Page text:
Ryan Hannigan InjuryOn August 27, after nearly a month on the DL with ankle peroneal tendonitis, Red Sox catcher Ryan Hanigan began a rehabilitation assignment with Double-A Portland. It’s good news heading into September — the time of year championship-caliber teams start to get healthy and go on a run. But what exactly is peroneal tendonitis and what can you learn from Hanigan’s injury? Joseph DeAngelis, MD, Orthopedic Surgeon in the Division of Sports Medicine and Shoulder Surgery at Beth Israel Deaconess Medical Center, says this somewhat rare but aggravating injury can frustrate even the most dedicated athletes.

“Peroneal tendonitis is a frustrating injury because the peroneal tendons play an important role in athletics and every-day mobility,” says DeAngelis. “They support the outside of the ankle and give your foot power and stability when you push off. When they’re inflamed, every step hurts.”

DeAngelis adds that other symptoms of peroneal tendonitis include:

  • An aching pain on the outside of the ankle that decreases with rest.
  • Swelling or soreness behind the ankle bone on the outside of the ankle.
  • Pain and weakness when actively moving the foot in an outward direction, stretching the foot inward or when pointing it down.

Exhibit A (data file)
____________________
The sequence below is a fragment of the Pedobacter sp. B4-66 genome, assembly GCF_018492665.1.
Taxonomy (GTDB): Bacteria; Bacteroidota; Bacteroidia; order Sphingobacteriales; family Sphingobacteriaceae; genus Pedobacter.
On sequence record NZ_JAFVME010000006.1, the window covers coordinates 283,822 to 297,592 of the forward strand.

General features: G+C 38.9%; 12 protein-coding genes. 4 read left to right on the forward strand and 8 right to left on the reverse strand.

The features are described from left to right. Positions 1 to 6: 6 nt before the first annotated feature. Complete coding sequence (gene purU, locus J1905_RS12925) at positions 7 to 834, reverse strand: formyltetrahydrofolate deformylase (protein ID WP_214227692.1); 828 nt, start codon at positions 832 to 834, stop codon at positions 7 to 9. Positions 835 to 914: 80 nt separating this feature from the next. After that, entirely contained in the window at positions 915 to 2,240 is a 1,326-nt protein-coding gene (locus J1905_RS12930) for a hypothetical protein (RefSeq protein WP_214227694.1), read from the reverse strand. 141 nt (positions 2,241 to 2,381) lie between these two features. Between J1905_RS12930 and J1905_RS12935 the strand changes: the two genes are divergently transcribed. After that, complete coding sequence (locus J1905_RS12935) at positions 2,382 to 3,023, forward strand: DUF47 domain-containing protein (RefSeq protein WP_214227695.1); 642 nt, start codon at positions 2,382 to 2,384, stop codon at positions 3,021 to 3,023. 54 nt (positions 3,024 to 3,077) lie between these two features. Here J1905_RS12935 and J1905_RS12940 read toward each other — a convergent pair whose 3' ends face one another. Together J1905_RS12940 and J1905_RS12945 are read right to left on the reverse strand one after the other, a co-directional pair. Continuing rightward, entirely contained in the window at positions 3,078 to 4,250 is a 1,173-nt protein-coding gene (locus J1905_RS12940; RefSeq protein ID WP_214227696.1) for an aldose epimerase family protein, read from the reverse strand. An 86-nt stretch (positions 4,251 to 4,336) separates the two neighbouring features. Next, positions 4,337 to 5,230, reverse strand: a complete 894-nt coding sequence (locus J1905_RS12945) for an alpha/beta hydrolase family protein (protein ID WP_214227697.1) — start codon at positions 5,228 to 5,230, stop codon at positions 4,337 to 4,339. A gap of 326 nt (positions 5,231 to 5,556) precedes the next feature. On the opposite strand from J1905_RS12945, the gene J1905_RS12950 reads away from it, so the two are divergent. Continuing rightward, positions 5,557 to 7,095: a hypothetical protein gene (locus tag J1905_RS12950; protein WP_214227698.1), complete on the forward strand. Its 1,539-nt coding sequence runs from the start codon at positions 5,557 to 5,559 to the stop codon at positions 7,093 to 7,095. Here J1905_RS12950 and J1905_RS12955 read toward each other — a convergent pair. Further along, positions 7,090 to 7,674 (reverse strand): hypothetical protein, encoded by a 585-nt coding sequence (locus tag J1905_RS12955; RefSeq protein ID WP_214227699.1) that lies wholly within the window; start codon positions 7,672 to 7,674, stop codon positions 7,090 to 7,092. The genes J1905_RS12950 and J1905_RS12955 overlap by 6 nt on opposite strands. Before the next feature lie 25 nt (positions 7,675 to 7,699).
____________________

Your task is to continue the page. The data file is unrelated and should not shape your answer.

• Pain when pushing off the ball of the foot during walking, running or when walking on irregular surfaces that turn the foot outward.

Although peroneal tendinitis is less common than other forms of tendon pain, it can sometimes be more challenging for athletes to deal with. Even just pinpointing the exact source of the pain can be difficult. That’s because you actually have two peroneal tendons: the peroneus longus and the peroneus brevis. The two run parallel to each other, connecting the outside of your foot to the muscles in your lower leg. These tendons work together to help stabilize your ankle and to help roll your foot outwards. In other words, these tendons are a key part to being able to walk and run.

Says DeAngelis: “Athletes rely on their tendons to transmit force from the muscles to the bones. With overuse, the tendons can become inflamed. As you can imagine, you won’t be able to perform at a high level until that pain and inflammation are gone.”

The best treatment for peroneal tendonitis is rest, regular stretching and strength and balance exercises to restore regular functioning of the tendon. It can also help to work with a physical therapist to create a progressive treatment plan that is targeted to your specific needs.

What you do at home can improve your recovery, too. “Rest and ice help to relieve the pain and inflammation,” says DeAngelis. “In the end, rehabilitation is about making sure an injury doesn’t come back. With stretching and strengthening, you are setting the stage for a better, healthy future.”

The Red Sox are hoping for a healthy future too. And with summer winding down and the playoff race heating up, the timing couldn’t be better.